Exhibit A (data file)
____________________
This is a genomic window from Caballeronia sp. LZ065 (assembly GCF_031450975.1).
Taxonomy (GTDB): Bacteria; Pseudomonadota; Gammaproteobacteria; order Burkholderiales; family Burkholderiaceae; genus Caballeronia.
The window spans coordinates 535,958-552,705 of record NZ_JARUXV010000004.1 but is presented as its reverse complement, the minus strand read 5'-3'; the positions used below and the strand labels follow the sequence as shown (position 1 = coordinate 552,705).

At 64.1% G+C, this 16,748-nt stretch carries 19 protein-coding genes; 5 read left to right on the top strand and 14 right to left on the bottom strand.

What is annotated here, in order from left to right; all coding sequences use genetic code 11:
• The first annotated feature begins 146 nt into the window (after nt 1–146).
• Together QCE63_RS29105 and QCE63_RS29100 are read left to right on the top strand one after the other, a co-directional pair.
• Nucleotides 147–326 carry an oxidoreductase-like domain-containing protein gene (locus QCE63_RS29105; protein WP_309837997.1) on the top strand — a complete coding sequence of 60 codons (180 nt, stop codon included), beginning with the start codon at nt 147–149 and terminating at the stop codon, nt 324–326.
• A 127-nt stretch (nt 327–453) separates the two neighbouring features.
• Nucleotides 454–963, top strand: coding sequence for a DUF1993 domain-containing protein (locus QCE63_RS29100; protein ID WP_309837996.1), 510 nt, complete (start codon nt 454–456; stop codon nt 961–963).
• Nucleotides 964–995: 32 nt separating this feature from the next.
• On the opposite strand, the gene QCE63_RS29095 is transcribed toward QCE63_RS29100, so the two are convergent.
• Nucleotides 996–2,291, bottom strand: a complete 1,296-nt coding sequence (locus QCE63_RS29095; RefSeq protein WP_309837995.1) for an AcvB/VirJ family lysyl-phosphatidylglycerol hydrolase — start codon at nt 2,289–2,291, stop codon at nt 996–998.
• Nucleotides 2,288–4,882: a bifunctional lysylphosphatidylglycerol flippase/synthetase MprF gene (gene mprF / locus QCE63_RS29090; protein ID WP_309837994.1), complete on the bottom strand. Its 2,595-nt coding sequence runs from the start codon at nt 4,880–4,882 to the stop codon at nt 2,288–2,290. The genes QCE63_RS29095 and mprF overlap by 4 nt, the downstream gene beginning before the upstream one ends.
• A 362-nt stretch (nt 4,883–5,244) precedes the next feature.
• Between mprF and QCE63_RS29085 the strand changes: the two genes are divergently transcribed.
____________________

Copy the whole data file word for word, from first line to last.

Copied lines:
This is a genomic window from Caballeronia sp. LZ065 (assembly GCF_031450975.1).
Taxonomy (GTDB): Bacteria; Pseudomonadota; Gammaproteobacteria; order Burkholderiales; family Burkholderiaceae; genus Caballeronia.
The window spans coordinates 535,958-552,705 of record NZ_JARUXV010000004.1 but is presented as its reverse complement, the minus strand read 5'-3'; the positions used below and the strand labels follow the sequence as shown (position 1 = coordinate 552,705).

At 64.1% G+C, this 16,748-nt stretch carries 19 protein-coding genes; 5 read left to right on the top strand and 14 right to left on the bottom strand.

What is annotated here, in order from left to right; all coding sequences use genetic code 11:
• The first annotated feature begins 146 nt into the window (after nt 1–146).
• Together QCE63_RS29105 and QCE63_RS29100 are read left to right on the top strand one after the other, a co-directional pair.
• Nucleotides 147–326 carry an oxidoreductase-like domain-containing protein gene (locus QCE63_RS29105; protein WP_309837997.1) on the top strand — a complete coding sequence of 60 codons (180 nt, stop codon included), beginning with the start codon at nt 147–149 and terminating at the stop codon, nt 324–326.
• A 127-nt stretch (nt 327–453) separates the two neighbouring features.
• Nucleotides 454–963, top strand: coding sequence for a DUF1993 domain-containing protein (locus QCE63_RS29100; protein ID WP_309837996.1), 510 nt, complete (start codon nt 454–456; stop codon nt 961–963).
• Nucleotides 964–995: 32 nt separating this feature from the next.
• On the opposite strand, the gene QCE63_RS29095 is transcribed toward QCE63_RS29100, so the two are convergent.
• Nucleotides 996–2,291, bottom strand: a complete 1,296-nt coding sequence (locus QCE63_RS29095; RefSeq protein WP_309837995.1) for an AcvB/VirJ family lysyl-phosphatidylglycerol hydrolase — start codon at nt 2,289–2,291, stop codon at nt 996–998.
• Nucleotides 2,288–4,882: a bifunctional lysylphosphatidylglycerol flippase/synthetase MprF gene (gene mprF / locus QCE63_RS29090; protein ID WP_309837994.1), complete on the bottom strand. Its 2,595-nt coding sequence runs from the start codon at nt 4,880–4,882 to the stop codon at nt 2,288–2,290. The genes QCE63_RS29095 and mprF overlap by 4 nt, the downstream gene beginning before the upstream one ends.
• A 362-nt stretch (nt 4,883–5,244) precedes the next feature.
• Between mprF and QCE63_RS29085 the strand changes: the two genes are divergently transcribed.